The Current War, 2017.
Directed by Alfonso Gomez-Rejon.
Starring Benedict Cumberbatch, Michael Shannon, Nicholas Hoult, Tom Holland, Katherine Waterston and Tuppence Middleton.
As the possibility of electric lighting in the home becomes a real thing, warring entrepreneurs Thomas Edison and George Westinghouse battle to become the leading provider of electricity in the USA and, by extension, the world.
Anyone would be forgiven for assuming that The Current War was released ages ago. It was shot way back in 2016 and premiered at the Toronto Film Festival in the autumn of 2017, with a cinema release set to take place soon after. However, the film was owned by The Weinstein Company and therefore became caught in the maelstrom of sexual assault allegations around head honcho Harvey Weinstein. Two years later, the film has finally made it to the big screen, and it’s an engaging tale that brings a real spark to the battle over electricity.
The setting is the late 19th century, with the plans for electric lighting in homes all over the world in their infancy. Famous inventor Thomas Edison (Benedict Cumberbatch) has his own, patented style of lightbulb and favours short-range, direct current, while competing entrepreneur George Westinghouse (Michael Shannon) believes that alternating current, with transformers to step up and step down the voltage, is the future. Meanwhile, talented young immigrant Nikola Tesla (Nicholas Hoult) also believes he can help create a solution.
It’s shocking – sorry – that the story of the war of the currents is not more widely known, given its importance in shaping the world as we know it today. However, there’s no escaping the fact this is essentially a story of warring businessmen harping on about lightbulbs and cables, which doesn’t immediately scream cinematic. This is something that director Alfonso Gomez-Rejon – a prolific TV director, who also helmed Sundance hit Me and Earl and the Dying Girl – is clearly mindful of, with his camera seldom sitting still for more than a few seconds, keen to avoid giving his audience two hours of rich men speaking in – perhaps ironically – dark rooms.
There’s certainly no denying the visual dynamism at play, though it can often feel forced and wearying, when actually there’s more than enough intrigue at play. Michael Mitnick’s zippy script cleverly swerves much of the technobabble that could easily have bogged the film down, with a keen eye for when to allow events to play out and when to compress them. One handy montage of lawsuits and micro-innovations in the first act is intriguing and pacy, setting the stage for the intense wrangling to come.
It helps that the two big beasts in this conflict are portrayed by a pair of fine performers. Cumberbatch is perfect casting for Edison, given his acting oeuvre’s large population of intelligent, but loathsome, geniuses. Like his Sherlock Holmes or his Alan Turing, Cumberbatch portrays Edison as a man driven by his own self-confidence, even at the detriment of those around him, whether it’s Tuppence Middleton as his wife or Spider-Man star Tom Holland, who plays his put-upon assistant.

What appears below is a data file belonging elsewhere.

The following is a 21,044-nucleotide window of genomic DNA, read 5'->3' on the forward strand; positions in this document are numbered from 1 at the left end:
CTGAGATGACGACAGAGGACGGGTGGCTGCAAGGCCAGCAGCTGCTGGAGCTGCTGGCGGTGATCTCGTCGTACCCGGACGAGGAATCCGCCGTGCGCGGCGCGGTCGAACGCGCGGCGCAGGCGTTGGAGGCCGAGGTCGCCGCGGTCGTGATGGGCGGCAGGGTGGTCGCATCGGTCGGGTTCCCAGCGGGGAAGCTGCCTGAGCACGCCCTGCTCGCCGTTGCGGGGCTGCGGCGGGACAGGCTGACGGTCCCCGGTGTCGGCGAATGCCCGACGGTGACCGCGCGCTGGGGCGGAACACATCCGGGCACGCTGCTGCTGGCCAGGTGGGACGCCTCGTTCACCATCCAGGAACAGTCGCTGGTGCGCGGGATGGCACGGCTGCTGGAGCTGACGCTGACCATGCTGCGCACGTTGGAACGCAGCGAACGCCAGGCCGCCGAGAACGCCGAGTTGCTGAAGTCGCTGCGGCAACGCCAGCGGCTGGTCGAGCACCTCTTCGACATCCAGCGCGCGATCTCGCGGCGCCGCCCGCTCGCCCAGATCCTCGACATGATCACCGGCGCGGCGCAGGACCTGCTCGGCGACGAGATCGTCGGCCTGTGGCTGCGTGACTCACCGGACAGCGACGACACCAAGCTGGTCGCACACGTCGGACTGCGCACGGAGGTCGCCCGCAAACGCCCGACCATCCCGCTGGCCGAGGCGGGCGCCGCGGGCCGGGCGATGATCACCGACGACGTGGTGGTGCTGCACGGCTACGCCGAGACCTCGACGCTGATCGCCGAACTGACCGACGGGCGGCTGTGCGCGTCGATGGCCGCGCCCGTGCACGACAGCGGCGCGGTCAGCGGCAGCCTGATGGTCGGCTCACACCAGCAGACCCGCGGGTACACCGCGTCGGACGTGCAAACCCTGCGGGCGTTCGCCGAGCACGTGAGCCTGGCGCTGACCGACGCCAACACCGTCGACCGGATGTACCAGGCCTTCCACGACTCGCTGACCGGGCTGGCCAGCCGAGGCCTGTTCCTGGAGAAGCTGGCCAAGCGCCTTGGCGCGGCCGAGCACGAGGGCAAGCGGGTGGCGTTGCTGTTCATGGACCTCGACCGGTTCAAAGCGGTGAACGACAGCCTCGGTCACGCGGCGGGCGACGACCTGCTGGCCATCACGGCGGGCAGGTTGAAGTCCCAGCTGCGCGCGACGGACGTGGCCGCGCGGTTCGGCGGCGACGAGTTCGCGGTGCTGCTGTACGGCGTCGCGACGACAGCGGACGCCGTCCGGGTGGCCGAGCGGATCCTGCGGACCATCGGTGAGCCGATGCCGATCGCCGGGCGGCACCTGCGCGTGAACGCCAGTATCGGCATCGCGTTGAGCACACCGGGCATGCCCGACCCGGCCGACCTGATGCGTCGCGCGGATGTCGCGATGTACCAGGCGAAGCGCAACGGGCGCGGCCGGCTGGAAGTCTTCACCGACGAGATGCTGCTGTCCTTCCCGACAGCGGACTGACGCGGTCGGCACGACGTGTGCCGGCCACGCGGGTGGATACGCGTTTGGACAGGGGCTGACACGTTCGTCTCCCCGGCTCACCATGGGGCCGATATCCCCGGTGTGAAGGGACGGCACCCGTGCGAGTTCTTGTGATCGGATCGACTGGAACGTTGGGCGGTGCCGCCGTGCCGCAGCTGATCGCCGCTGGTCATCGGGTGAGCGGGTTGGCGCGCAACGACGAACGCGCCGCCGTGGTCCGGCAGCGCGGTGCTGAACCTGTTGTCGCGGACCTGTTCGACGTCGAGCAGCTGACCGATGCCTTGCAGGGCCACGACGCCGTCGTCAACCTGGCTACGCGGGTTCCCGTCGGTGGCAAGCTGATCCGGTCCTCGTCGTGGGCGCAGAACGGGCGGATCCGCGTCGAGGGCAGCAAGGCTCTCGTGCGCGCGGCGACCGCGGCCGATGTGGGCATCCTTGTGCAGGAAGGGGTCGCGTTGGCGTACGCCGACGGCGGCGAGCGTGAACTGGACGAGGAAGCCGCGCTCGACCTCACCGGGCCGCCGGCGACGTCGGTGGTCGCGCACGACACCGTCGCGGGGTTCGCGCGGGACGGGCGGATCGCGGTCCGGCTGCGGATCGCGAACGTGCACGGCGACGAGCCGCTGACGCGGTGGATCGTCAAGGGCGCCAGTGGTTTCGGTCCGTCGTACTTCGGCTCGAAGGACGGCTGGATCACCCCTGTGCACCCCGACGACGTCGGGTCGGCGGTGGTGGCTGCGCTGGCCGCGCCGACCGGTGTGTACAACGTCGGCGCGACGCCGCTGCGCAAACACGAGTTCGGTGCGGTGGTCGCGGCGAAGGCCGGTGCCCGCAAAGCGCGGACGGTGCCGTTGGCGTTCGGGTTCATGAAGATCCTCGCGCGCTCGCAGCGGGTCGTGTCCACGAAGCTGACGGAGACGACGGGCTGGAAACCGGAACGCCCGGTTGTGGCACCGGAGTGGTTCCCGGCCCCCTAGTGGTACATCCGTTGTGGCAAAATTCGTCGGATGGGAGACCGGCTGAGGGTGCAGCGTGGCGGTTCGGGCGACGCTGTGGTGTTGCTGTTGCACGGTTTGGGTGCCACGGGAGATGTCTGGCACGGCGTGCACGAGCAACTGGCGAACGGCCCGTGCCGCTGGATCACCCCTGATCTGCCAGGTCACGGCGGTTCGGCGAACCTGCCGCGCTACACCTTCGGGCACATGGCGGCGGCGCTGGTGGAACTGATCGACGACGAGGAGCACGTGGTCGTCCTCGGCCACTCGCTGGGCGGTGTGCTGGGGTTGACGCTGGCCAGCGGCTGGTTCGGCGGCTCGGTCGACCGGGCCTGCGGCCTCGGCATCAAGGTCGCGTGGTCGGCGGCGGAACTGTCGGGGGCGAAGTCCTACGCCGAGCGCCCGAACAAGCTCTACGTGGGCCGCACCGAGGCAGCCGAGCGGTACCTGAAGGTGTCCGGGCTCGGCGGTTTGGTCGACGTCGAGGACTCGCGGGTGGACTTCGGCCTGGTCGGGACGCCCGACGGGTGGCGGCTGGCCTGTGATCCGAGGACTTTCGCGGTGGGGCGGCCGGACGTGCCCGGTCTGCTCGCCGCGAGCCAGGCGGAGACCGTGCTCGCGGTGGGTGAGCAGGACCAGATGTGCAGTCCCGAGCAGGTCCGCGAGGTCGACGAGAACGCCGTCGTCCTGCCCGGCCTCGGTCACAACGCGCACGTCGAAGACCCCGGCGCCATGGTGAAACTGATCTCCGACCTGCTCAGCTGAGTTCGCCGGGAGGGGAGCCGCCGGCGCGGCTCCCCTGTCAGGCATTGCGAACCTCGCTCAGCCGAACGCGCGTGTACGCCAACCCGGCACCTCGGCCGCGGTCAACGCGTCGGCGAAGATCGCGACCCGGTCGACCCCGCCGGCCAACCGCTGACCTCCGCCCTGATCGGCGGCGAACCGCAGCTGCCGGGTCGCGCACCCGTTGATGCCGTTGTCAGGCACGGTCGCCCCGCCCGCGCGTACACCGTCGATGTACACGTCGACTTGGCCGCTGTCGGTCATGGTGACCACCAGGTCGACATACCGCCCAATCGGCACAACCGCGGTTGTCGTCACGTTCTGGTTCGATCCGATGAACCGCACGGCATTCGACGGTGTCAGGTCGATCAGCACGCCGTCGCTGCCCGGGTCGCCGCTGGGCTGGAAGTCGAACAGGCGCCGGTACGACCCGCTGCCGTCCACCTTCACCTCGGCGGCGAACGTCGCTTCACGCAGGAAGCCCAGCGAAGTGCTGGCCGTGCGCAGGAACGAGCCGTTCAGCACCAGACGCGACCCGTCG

Edison is all about salesmanship and extravagance – Holland warns he could be remembered as “PT Barnum rather than Sir Isaac Newton” – and is willing to go low to gain an advantage. The same is not true of Shannon’s Westinghouse – a serious, moral man determined to win the war in the right way. It’s a less showy performance than audiences have come to expect from the notoriously intense actor, but he’s the very warm, human counterpoint to Cumberbatch’s icy automaton. Nicholas Hoult’s dismally underused Tesla is the third point of the triangle, although he’s consistently sidelined by a movie that, much like history, doesn’t really care much about arguably the most intelligent of the three figures.
These performances are part and parcel of a film that’s almost always something of a mixed bag. For every energetic set piece sequence, there’s a dialogue exchange that’s teeth-gratingly on the nose – watch out for an oh-so-obvious late in the day chat about fences – or a poorly written scene involving the two central female characters, who never get so much as a glimmer of the film’s flickering light.
When it flies though, The Current War is an enjoyable and sharp take on a vital period of history. There’s a joy to its visual invention – even if it sometimes piles on the chaos a little too much – and the war of words and inventions between these two entrepreneurs makes for a titanic big screen battle. There’s just a sense that this might be a topic that’s a little too big for a two-hour movie, with so much plot that some of the characters and wider themes fade away into the darkness, as if there’s only so much electric light to go around.
Flickering Myth Rating – Film: ★ ★ ★ / Movie: ★ ★ ★
Tom Beasley is a freelance film journalist and wrestling fan. Follow him on Twitter via @TomJBeasley for movie opinions, wrestling stuff and puns.